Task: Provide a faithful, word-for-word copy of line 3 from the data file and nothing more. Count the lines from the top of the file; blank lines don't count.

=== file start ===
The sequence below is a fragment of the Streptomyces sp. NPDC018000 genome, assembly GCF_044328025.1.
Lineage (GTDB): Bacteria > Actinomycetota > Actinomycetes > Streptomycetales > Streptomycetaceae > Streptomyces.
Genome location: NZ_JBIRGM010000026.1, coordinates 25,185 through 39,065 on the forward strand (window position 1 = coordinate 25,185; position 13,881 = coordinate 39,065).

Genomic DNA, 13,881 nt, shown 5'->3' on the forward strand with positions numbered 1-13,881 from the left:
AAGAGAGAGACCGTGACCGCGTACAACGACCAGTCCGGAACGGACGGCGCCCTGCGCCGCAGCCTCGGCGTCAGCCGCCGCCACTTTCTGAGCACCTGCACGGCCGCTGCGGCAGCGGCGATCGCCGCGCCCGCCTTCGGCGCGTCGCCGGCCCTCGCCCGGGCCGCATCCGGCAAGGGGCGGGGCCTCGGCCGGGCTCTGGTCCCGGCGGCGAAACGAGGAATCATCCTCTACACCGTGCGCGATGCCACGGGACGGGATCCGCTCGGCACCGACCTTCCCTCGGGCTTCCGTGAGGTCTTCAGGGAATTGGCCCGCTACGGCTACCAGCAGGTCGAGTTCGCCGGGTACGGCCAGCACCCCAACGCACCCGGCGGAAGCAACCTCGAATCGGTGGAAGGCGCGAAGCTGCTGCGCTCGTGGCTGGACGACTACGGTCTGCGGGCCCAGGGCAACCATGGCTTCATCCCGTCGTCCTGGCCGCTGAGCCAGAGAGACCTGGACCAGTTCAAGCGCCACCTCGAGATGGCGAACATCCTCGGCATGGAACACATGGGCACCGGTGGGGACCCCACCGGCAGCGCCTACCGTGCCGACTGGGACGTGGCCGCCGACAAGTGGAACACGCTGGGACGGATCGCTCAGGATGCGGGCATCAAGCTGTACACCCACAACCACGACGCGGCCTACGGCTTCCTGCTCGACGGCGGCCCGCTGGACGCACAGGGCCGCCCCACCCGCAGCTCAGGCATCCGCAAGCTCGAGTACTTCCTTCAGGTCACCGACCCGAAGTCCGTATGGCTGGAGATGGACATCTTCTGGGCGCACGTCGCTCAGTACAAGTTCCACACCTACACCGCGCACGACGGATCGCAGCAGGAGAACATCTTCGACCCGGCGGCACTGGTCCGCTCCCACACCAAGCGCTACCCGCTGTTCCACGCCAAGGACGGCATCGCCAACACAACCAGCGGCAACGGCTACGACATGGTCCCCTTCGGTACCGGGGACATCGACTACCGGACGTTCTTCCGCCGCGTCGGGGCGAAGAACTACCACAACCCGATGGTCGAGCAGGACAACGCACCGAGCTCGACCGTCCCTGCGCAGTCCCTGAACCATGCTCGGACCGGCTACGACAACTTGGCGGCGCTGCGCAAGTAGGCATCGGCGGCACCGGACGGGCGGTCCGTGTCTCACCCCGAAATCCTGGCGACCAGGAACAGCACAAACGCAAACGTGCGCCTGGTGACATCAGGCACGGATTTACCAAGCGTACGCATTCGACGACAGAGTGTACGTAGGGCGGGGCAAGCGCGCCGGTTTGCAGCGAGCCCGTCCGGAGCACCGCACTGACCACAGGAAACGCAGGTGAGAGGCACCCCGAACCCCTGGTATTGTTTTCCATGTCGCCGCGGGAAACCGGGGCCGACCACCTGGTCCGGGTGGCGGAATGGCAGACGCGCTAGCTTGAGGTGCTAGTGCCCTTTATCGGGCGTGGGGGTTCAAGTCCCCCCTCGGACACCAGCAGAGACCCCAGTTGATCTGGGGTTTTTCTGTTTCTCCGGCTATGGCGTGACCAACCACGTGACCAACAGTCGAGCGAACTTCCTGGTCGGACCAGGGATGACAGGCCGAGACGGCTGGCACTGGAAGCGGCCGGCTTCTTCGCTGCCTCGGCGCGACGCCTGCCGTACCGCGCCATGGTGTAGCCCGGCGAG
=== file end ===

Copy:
Genome location: NZ_JBIRGM010000026.1, coordinates 25,185 through 39,065 on the forward strand (window position 1 = coordinate 25,185; position 13,881 = coordinate 39,065).